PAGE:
145 is a curious number, as 1! + 4! + 5! = 1 + 24 + 120 = 145.
Find the sum of all numbers which are equal to the sum of the factorial of their digits.
Note: as 1! = 1 and 2! = 2 are not sums they are not included.
This one doesn’t seem too hard. However, the tricky part is determining what the upper bound should be. I wasn’t really sure how this one would progress, so decided to set a relatively low upper bound, 99999. I was then going to check what sort of values I was getting back, then increase the bound as necessary.
However running the following code, I saw there weren’t very many values at all. Just on the off-chance I’d got the final solution, I entered it into the Project Euler page, and I had indeed got it right, purely by luck.
I later discovered that the real upper bound that you would theoretically need to use is 9999999. Doing that with the following code would take much longer.
var i = 0;
var factorial = 1;
for (i = x; i GT 1; i = i - 1)
factorial = factorial * i;
<cfset numbers = ArrayNew(1)>
<cfset total = 0>
<!--- how far do we need to loop? Let's just start and see how it progresses... --->
<cfloop index="i" from="3" to="99999">
<cfset sum = 0>
<!--- get the factorial of each digit of i --->
<cfloop index="j" from="1" to="#Len(i)#">
<cfset sum = sum + factorial(Mid(i, j, 1))>
<!--- does i = the sum of the factorials? --->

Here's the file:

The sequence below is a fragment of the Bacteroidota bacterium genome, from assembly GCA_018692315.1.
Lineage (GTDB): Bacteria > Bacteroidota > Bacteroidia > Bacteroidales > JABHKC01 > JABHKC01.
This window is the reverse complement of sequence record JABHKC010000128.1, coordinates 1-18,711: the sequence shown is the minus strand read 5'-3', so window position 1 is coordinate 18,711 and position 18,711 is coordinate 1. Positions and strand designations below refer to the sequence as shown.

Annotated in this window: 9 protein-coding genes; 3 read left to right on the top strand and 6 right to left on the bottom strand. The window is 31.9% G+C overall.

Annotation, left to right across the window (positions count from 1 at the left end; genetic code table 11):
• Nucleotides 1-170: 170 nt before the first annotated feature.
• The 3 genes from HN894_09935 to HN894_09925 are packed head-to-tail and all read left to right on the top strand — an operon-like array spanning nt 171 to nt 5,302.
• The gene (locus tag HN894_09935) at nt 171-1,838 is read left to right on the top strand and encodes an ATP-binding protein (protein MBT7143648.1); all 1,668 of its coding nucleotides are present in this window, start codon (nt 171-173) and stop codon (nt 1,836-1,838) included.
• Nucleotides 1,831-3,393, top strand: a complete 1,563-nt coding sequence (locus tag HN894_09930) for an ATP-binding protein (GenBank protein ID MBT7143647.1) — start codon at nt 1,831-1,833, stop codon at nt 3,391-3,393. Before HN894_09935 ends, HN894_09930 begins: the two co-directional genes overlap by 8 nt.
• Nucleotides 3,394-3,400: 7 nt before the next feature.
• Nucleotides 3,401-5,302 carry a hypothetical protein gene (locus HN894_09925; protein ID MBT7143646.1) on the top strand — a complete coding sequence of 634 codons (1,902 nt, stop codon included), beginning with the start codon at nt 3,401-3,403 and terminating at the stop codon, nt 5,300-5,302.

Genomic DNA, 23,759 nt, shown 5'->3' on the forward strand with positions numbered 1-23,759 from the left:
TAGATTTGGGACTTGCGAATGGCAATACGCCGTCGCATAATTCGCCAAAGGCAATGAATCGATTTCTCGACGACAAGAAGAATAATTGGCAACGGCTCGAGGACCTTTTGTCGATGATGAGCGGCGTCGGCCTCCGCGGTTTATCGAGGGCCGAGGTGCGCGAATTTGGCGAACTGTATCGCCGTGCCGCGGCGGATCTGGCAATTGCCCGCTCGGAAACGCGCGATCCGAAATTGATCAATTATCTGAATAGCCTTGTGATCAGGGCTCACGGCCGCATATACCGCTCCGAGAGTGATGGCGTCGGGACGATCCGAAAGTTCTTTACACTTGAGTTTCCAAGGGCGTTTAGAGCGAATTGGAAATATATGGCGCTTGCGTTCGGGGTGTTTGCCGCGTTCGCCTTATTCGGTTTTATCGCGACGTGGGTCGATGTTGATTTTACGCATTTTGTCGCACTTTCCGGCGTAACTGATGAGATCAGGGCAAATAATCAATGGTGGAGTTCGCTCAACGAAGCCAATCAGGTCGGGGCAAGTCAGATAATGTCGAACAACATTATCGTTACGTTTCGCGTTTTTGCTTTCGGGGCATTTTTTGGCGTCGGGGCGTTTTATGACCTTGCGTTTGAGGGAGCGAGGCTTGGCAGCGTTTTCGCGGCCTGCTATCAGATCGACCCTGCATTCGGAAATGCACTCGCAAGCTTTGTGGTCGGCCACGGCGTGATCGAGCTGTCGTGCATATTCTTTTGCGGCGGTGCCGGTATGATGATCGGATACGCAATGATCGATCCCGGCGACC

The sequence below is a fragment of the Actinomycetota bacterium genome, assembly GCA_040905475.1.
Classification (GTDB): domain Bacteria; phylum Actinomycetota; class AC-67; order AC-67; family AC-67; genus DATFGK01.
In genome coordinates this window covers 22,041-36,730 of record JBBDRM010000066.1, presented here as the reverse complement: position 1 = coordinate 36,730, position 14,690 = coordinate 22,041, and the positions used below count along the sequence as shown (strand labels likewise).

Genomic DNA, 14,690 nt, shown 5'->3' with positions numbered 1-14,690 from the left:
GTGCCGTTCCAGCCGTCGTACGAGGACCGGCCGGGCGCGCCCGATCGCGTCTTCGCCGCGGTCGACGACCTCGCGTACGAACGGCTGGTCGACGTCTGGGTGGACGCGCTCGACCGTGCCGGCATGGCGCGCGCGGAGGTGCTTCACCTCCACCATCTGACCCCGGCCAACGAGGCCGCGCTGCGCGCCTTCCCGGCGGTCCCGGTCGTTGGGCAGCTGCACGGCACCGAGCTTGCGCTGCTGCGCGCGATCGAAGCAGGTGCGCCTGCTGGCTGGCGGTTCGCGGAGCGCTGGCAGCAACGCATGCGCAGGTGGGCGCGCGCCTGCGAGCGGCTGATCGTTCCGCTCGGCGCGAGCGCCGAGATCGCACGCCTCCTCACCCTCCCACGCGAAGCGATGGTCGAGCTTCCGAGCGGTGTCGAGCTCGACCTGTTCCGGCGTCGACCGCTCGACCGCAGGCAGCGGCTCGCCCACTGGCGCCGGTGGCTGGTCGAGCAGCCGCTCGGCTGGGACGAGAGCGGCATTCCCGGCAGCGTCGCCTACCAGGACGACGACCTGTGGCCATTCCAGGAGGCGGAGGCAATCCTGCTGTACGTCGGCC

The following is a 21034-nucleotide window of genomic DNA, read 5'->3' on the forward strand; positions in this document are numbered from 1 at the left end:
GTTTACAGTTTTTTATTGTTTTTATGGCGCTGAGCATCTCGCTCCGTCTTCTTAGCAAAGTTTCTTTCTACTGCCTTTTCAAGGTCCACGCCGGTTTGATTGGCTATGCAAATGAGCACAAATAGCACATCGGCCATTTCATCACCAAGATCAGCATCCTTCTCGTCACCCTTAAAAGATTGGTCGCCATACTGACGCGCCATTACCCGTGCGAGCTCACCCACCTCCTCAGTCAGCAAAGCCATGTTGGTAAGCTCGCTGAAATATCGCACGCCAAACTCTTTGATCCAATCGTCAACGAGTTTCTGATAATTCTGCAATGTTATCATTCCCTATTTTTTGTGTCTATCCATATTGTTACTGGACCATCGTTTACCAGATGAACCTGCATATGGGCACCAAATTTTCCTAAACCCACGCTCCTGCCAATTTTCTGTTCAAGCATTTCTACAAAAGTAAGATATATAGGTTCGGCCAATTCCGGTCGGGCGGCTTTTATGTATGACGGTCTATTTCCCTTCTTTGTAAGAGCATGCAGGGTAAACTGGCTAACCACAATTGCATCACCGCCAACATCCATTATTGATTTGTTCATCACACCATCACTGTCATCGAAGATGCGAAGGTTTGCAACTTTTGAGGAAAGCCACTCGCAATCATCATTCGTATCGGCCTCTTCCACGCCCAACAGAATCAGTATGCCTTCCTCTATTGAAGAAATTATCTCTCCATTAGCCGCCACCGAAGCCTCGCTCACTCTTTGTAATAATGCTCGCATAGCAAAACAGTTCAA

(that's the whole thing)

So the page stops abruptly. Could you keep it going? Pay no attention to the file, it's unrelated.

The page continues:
<cfif i EQ sum>
<cfset ArrayAppend(numbers, i)>
<cfloop index="i" from="1" to="#ArrayLen(numbers)#">
<cfset total = total + numbers[i]>
Factorials can get very large quickly. Fortunately I’m only ever going to be putting values from 0 to 9 into my factorial function.
Note that 0! = 1, not zero. This is the empty product. Fortunately my factorial function takes care of that.
Then I loop, ignoring 1 and 2, to my lucky choice of 99999 for the upper limit (the comment in my code gives an idea of how I was thinking!). Sum up the factorial of each digit. Check if that sum is the same as our number; if so add it to an array.
At the end I dumped out the array, just to see what sort of results I was getting. Then later I added in the final loop, adding up the values of the array to give the correct solution.
Judging by the forum discussion, there wasn’t any clear idea of what the upper limit should be, with most people seeming to take an educated guess.
Interestingly, there are only four numbers that this works for, and they’re known as factorions. Two of those are 1 and 2, so the solution to this puzzle only requires you to work out two other numbers. And one of them, 145, has already been given to you in the problem!